Coffee and Nonsense

It’s quite a perilous thing, being friends with me or being related to me. You never know when you’re going to find a chance encounter or passing comment form the central point of my writing here. Thankfully, there are a few people who have either ignored this warning or simply choose to play the resultant game of chance, and they are all quite dear to me. This is a story about one of such people:

My day a few weeks ago began with a chance encounter in Dag’s during breakfast. I was enjoying my breakfast and working there, as I do every day, when my friend decided to pop by for a quick breakfast before class. This first accidental meeting turned into two, then three, and then a whole week of breakfasts. Now, four weeks into the semester, our morning breakfast debriefs over coffee and a sausage, egg and cheese bagel have not only become custom, but also one of the highlights of my day.

At our first SSPP (Society of Sts. Peter and Paul) meeting of the year, one of the resident Jesuits proposed to our group that our life is defined by seasons, intervals of time that dictate our attitude and behavior. He suggested that, beyond the academic and natural seasons, we live in ought to define the time and seasons we live in through prayer. Of course, he pointed to the Divine Office, the Angelus, and Daily Mass as examples of religious governance in our lives.

Taking a more liberal view of the idea, however, each of our days is structured not just by prayer, but also by our habits and encounters throughout.

While the hours of the Divine Office, and daily mass certainly shape and define my daily schedule, our morning breakfasts have become an added ritual of camaraderie and joy that I would consider equally powerful in defining the tenor of my day.

As Charles Lamb said, “Tis the privilege of friendship to talk nonsense, and to have her nonsense respected.” I am very lucky indeed to indulge in nonsense every day with such dear people!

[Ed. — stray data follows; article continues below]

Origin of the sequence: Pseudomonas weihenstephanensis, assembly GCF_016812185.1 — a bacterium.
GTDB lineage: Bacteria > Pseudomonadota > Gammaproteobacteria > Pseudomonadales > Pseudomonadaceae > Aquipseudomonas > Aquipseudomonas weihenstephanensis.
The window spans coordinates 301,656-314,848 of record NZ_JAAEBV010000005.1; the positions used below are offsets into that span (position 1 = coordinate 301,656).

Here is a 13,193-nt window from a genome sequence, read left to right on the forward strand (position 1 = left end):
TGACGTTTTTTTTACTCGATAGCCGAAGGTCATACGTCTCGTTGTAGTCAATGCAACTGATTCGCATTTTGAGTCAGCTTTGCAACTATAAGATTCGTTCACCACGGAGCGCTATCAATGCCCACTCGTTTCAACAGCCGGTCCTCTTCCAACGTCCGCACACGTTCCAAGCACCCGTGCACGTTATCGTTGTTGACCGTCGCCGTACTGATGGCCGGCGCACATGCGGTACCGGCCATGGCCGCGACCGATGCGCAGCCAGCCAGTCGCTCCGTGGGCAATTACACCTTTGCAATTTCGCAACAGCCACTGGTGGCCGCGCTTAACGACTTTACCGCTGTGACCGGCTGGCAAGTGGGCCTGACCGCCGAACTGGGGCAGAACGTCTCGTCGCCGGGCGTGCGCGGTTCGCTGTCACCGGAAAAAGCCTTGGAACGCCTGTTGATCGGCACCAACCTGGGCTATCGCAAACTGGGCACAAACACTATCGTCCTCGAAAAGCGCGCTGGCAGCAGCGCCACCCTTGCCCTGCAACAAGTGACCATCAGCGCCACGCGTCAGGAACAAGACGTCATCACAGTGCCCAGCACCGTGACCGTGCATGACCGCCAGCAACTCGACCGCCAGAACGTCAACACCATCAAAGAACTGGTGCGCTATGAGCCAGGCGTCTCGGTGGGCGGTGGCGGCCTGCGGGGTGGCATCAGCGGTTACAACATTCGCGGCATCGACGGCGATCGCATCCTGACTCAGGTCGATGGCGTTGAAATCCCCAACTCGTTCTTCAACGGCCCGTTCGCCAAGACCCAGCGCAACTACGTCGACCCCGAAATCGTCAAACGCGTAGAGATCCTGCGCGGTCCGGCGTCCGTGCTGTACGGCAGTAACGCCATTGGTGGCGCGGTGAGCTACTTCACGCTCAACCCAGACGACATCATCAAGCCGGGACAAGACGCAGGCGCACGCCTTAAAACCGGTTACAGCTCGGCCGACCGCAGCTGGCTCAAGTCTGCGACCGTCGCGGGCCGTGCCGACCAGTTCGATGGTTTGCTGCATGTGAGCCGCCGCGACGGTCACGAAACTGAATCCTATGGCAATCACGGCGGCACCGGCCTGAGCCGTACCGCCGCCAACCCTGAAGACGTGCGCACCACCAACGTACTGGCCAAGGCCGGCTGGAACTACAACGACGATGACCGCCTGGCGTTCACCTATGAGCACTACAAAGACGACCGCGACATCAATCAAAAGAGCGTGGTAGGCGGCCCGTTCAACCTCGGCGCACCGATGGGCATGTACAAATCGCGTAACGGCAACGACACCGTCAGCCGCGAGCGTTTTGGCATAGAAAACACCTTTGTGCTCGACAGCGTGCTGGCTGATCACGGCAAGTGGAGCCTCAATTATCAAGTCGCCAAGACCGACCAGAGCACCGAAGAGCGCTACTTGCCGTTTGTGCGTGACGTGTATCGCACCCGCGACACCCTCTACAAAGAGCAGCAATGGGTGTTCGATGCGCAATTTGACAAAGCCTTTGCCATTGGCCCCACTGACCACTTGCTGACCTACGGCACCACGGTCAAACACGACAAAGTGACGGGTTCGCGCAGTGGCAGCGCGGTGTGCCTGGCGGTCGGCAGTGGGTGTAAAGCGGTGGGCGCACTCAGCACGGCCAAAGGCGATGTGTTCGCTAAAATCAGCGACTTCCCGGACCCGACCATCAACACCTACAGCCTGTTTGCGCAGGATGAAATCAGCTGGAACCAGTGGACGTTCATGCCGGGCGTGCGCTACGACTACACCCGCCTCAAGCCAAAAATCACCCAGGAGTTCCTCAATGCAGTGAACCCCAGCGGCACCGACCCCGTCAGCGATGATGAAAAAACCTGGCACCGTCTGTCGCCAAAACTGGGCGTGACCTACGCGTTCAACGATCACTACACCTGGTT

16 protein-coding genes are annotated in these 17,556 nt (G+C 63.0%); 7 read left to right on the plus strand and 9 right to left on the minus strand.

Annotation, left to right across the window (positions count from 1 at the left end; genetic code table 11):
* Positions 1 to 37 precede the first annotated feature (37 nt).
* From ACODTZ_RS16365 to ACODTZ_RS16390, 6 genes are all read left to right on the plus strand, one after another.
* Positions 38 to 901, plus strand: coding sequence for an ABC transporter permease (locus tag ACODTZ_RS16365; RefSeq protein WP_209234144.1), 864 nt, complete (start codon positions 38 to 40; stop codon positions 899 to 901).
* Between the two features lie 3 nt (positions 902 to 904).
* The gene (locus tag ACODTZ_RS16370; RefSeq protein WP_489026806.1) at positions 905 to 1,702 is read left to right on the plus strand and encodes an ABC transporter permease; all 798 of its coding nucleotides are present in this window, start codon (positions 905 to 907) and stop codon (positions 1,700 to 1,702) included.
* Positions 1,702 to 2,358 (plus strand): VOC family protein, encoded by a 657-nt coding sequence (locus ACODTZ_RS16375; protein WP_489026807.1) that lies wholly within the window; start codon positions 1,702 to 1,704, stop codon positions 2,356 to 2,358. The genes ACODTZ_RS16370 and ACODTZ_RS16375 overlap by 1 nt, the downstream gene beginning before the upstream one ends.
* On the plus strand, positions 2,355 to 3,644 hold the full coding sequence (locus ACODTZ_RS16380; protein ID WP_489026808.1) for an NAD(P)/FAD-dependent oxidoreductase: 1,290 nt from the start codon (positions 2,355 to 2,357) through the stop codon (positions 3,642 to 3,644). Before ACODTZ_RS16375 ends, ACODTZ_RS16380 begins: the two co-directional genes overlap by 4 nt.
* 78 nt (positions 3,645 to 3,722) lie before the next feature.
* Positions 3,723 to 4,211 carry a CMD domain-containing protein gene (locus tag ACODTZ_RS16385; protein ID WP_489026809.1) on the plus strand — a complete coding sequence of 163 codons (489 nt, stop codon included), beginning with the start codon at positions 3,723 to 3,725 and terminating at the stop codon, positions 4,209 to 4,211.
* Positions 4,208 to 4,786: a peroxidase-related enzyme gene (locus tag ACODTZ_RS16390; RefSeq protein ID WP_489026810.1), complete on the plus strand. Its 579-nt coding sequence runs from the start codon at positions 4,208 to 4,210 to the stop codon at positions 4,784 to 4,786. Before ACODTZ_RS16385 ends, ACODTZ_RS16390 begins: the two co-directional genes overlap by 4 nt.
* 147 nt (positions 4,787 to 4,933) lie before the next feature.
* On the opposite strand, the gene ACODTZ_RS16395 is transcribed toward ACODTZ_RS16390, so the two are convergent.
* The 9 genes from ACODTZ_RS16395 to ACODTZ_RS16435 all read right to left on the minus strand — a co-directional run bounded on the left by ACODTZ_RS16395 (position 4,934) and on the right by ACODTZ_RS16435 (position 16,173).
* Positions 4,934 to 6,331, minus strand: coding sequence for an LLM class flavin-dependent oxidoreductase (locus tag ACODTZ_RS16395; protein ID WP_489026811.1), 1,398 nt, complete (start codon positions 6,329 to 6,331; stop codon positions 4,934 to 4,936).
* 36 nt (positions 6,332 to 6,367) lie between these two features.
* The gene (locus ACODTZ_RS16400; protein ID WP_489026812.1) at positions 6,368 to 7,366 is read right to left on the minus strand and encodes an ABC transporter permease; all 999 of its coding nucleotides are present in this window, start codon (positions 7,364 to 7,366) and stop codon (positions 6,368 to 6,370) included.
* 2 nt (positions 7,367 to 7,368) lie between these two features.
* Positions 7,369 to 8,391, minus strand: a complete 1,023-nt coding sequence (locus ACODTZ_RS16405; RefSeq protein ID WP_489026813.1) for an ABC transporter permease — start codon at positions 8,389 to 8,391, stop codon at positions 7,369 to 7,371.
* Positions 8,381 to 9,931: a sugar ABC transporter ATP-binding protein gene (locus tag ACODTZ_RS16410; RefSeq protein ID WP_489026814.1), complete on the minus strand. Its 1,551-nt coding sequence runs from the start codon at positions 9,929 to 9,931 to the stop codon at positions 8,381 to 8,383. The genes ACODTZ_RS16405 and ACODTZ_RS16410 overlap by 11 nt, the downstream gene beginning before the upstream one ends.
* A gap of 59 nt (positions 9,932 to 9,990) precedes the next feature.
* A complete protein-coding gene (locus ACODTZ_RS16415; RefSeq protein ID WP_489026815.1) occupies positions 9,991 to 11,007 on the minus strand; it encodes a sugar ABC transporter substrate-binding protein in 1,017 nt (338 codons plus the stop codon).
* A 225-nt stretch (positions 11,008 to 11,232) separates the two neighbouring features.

Titles, Power and Pelf: Applying to the College Honors Program

Recently, I was in a meeting with a professor whom I had asked to write a recommendation for me to the College Honors program. Over the course of the meeting, he asked me what to most, probably is a very simple question: “what should I tell the application committee about you?”. My mind, naturally, went blank, and I could not think of a single redeeming quality about myself.

The question still on my mind hours later, I set about writing a proper answer back to him. What could I say to sum up myself in a single phrase? What would convey the most important qualities of myself that would convince a panel that I am worth the instruction and attention that, if selected, I would receive?

This is what I said:

“My greatest ambition is to be like my father. Like me, he has an impressive list of qualifications and talents. He has a master’s degree, prays a rosary every day, and has a vocabulary of half the dictionary. He has read every piece Charles Dickens ever wrote, can name the composer of a classical piece just by listening, and includes footnote references in his letters. If ever there was a man of many talents, it is him. All of that certainly is good, but it has nothing to do with why I want to be like him.